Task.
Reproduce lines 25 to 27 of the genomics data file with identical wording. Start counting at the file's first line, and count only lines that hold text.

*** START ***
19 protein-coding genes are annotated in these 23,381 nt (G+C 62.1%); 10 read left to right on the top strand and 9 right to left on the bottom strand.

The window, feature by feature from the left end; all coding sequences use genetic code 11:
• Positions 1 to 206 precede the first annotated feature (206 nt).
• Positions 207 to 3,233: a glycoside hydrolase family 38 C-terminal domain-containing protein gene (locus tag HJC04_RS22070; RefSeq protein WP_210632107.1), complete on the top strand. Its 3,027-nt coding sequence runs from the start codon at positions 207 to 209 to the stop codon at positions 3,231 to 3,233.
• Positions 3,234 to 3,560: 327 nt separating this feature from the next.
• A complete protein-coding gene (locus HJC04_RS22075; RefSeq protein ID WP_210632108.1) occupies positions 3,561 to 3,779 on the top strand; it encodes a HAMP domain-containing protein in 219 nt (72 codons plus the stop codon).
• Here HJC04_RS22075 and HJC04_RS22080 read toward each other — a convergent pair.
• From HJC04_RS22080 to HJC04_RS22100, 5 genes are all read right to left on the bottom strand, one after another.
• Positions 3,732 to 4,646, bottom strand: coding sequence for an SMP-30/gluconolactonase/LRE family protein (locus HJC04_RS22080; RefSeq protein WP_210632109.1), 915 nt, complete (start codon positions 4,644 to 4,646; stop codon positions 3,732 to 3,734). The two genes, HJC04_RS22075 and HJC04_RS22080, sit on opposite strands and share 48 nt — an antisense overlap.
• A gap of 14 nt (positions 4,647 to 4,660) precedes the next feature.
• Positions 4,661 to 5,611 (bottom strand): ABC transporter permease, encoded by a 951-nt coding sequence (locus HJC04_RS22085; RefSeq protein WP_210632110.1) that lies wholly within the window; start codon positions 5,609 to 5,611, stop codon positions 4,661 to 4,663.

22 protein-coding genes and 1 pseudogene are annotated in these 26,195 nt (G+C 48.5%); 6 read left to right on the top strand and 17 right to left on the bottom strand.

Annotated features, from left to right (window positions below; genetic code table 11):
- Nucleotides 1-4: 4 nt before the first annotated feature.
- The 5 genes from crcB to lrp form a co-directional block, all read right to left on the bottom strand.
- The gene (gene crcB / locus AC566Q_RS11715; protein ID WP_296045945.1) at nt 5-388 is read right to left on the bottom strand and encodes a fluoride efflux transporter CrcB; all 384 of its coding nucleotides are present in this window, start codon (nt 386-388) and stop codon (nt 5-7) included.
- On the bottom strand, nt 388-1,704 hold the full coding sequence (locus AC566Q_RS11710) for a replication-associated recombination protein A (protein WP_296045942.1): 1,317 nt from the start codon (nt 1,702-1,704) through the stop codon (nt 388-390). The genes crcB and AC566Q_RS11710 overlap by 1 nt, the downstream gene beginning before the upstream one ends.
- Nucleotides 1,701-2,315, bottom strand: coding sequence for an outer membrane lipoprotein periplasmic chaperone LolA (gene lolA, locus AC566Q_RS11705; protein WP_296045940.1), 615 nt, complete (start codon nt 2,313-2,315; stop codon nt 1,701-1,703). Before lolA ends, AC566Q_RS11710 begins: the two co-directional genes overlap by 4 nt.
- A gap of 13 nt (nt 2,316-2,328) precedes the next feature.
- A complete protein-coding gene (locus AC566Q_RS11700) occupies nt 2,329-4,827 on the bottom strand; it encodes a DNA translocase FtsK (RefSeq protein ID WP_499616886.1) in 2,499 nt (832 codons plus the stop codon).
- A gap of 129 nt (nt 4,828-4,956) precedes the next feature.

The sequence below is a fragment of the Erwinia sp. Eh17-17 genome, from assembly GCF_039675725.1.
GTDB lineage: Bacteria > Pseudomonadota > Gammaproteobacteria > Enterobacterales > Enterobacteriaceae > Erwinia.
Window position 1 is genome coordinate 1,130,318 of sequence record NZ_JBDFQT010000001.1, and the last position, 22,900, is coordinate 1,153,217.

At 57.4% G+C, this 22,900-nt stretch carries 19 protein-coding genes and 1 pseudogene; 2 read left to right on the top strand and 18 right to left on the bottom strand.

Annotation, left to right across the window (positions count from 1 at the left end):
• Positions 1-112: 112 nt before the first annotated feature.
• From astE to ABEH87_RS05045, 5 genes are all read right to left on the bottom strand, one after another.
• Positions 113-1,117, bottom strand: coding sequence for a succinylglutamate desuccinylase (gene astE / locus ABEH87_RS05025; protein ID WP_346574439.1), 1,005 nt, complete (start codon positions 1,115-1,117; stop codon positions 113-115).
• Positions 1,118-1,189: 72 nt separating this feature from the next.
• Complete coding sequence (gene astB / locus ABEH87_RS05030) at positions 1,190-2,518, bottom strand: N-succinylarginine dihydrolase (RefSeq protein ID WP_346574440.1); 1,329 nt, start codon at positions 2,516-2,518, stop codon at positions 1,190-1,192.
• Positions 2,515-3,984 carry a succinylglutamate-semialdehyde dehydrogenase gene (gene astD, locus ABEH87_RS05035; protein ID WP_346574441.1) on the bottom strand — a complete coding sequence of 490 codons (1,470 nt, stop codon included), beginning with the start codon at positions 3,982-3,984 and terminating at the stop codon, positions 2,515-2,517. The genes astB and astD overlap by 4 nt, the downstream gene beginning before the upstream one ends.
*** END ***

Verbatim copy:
At 57.4% G+C, this 22,900-nt stretch carries 19 protein-coding genes and 1 pseudogene; 2 read left to right on the top strand and 18 right to left on the bottom strand.

Annotation, left to right across the window (positions count from 1 at the left end):
• Positions 1-112: 112 nt before the first annotated feature.